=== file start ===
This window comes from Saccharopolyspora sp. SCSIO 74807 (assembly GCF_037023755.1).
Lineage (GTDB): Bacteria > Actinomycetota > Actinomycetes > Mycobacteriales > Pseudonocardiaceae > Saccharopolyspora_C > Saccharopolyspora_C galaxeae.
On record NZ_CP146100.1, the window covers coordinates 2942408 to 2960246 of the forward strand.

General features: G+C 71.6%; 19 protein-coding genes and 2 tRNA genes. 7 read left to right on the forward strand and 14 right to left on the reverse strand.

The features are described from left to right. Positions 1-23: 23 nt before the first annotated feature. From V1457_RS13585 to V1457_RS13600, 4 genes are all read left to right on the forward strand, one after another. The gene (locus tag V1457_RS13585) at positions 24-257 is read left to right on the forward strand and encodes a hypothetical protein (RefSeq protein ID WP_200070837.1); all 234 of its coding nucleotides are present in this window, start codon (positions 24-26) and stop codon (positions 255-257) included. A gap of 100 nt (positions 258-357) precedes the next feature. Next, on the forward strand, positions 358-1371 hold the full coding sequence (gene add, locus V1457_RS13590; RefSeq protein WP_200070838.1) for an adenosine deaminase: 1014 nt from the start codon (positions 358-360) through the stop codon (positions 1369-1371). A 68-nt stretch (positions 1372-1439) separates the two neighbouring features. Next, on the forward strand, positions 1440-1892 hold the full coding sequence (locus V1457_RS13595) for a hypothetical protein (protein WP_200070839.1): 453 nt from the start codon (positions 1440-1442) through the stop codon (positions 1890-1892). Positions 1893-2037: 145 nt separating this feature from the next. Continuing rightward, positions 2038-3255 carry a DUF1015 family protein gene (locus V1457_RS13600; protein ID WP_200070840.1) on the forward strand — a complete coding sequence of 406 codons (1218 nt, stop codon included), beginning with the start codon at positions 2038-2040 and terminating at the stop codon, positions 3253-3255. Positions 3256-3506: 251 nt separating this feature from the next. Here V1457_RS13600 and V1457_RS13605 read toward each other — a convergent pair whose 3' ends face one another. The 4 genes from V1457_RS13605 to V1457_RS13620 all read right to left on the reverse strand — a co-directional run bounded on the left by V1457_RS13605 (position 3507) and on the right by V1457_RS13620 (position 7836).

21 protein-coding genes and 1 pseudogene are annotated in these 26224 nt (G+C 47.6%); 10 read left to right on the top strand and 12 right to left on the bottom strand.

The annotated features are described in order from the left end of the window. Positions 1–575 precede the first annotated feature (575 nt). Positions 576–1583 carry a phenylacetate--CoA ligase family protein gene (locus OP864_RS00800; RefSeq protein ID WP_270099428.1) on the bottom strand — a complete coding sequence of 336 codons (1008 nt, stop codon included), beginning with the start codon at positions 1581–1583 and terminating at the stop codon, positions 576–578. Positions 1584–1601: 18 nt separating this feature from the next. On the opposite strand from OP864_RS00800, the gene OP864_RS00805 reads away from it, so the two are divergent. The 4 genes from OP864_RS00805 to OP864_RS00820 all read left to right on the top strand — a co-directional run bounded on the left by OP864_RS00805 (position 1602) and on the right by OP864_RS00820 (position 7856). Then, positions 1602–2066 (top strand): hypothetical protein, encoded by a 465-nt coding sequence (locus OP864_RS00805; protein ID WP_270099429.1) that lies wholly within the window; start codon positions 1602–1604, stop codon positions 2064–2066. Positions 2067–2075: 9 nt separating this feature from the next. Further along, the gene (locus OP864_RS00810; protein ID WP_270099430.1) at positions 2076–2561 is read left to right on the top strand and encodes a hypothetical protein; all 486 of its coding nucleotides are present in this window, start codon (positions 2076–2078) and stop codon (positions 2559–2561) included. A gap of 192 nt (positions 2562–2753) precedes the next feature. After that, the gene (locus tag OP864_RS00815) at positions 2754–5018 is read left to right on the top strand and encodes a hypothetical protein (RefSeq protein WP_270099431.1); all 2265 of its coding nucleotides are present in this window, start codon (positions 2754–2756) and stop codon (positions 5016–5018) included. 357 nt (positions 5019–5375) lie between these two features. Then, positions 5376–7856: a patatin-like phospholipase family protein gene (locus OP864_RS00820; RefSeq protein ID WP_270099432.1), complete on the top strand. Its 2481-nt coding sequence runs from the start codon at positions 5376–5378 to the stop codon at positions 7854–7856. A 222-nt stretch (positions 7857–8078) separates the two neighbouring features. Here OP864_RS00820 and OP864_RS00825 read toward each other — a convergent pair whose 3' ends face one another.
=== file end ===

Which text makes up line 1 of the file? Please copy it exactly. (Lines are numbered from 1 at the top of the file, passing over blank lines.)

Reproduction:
This window comes from Saccharopolyspora sp. SCSIO 74807 (assembly GCF_037023755.1).